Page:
Posts Tagged ‘Forgiveness’

Drops Into the Rainbow

Drop a pebble in the water:
just a splash, and it is gone;
But there’s half-a-hundred ripples
Circling on and on and on,
Spreading, spreading from the center,
flowing on out to the sea.
And there is no way of telling
where the end is going to be.

Drop a pebble in the water:
in a minute you forget,
But there’s little waves a-flowing,
and there’s ripples circling yet,
And those little waves a-flowing
to a great big wave have grown;
You’ve disturbed a mighty river
just by dropping in a stone.

Drop an unkind word, or careless:
in a minute it is gone;
But there’s half-a-hundred ripples
circling on and on and on.
They keep spreading, spreading, spreading
from the center as they go,
And there is no way to stop them,
once you’ve started them to flow.

Drop an unkind word, or careless:
in a minute you forget;
But there’s little waves a-flowing,
and there’s ripples circling yet,
And perhaps in some sad heart
a mighty wave of tears you’ve stirred,
And disturbed a life was happy
ere you dropped that unkind word.

Drop a word of cheer and kindness:
just a flash and it is gone;
But there’s half-a-hundred ripples
circling on and on and on,
Bearing hope and joy and comfort
on each splashing, dashing wave
Till you wouldn’t believe the volume
of the one kind word you gave.

Drop a word of cheer and kindness:
in a minute you forget;
But there’s gladness still a-swelling,
and there’s joy circling yet,
And you’ve rolled a wave of comfort
whose sweet music can be heard
Over miles and miles of water
just by dropping one kind word.

~By James W. Foley~ from The Best Loved Poems of the American People


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David Kelsey’s chapter “Sin as Living Death in a Distorted Personal Identity” from his larger work, Eccentric Existence:  A Theological Anthropology provides a helpful anthropological assessment for approaching forgiveness.  As fundamental as forgiveness is for the Christian faith, it can be difficult to orient ourselves to think critically about it.  Too often we feel we “should forgive”.  Therein, we realize that forgiveness is a Christian fundamental that faces profound challenges.  In Kelsey’s larger work, he explicates God’s reconciling energy toward humanity and also formulates an ultimate question for the human community who is challenged to respond appropriately to the reconciling energy.

Appropriate response to reconciling God is a humanity that can engage forgiveness.  But there are things about our anthropology that challenge our ability to be forgiving or to forgive. Thus, we find ourselves living alienated from the only appropriate response to a reconciling God…. forgiveness.  And Kelsey defines forgiveness as “the interhuman reconciliation that is the necessary social context of acts seeking the rectification of unjust patterns of human action.” (878)

I will crudely summarize his three scenarios in which human beings are unable to approach forgiveness:

Humanity so ordered by culture that there is no room for forgiveness.

Personal identities that find their worth in power (the ability to command) or adherence to a moral order leave no real room for forgiveness.  Because one is only worthy insomuch as one is able to continue to exert power or adherence to a moral order, there is a cyclical need to return to power initiatives or rules of the moral order in order to find oneself as an individual of power.  This cyclical need puts us on a treadmill of spiritual righteousness.  We understand ourselves to be superior to those who cannot behave to the moral order or command an influence over their environment.   Kelsey asserts that identity in power and moral order provide no space for forgiveness. We cannot forgive others for not adhering to a moral order, nor can we forgive them for not exercising more power and influence in their own lives.  Because we understand our worth as coming from a perpetual cycle of power and order (inequality), forgiveness becomes a nuance-like interruption or inconvenience.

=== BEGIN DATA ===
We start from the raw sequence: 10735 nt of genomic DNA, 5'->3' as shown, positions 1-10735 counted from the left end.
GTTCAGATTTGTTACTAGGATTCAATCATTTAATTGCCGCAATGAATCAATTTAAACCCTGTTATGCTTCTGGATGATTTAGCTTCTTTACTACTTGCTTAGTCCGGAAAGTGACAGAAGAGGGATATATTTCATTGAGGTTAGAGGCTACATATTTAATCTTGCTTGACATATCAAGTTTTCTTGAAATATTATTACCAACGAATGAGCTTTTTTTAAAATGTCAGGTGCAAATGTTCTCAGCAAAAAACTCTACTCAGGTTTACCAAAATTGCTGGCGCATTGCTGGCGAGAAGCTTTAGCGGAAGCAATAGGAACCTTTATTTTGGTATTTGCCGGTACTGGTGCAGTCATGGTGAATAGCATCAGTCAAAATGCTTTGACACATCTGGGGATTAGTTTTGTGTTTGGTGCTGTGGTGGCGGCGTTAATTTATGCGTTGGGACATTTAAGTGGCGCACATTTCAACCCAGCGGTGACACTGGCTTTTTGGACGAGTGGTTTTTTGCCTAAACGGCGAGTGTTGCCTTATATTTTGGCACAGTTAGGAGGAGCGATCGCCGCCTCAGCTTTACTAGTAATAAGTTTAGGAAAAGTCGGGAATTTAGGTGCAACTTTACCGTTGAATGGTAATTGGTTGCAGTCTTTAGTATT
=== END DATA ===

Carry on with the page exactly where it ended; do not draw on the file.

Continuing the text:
Waiting for the best time to forgiven.

As limited as power and moral order end up being, they do begin as best intents within the human heart.  In the second option, Kelsey reminds us that sinful behavior also obstructs our approach to the Christian essential of forgiveness.  While this seems obvious, Kelsey describes the dual-blockade of sinful behavior that is at once interpersonal and intrapersonal.  Not only do we find ourselves in relationships where we diminish others and they diminish us, additionally, we find (intrapersonal) a cognitive function  that denies our existence in such diminishing relationships.  Because we are involved in a structural bind, forgiveness is not an option. Kelsey draws upon the scriptural use of the word Hypocrite as one who is self-deceived.  Abiding in insulated armor, we imagine that when the world straightens up, we will then forgive.

Inability to forgive within the self:

Whereas the previous two options are interpersonal, this third option is really an intrapersonal experience.    Whereas the two previous options have human beings primarily concerned with social order or relational complexities, in the third option, human beings want to avoid “discovering themselves inwardly guilty of failure to do their duty and live consistently across time”.   While forgiving others may be an option or an interest they pursue, Kelsey notes that individuals are unable to forgive themselves.  They are unable to forgive themselves because they have a sense that they have fallen short of living consistently and to the standard of what is their duty.  This duty may be social constructed, humanistically defined or divinely ordained.  In any case, it is a standard that is never satisfied and the human being lives a partial life, guilt ridden.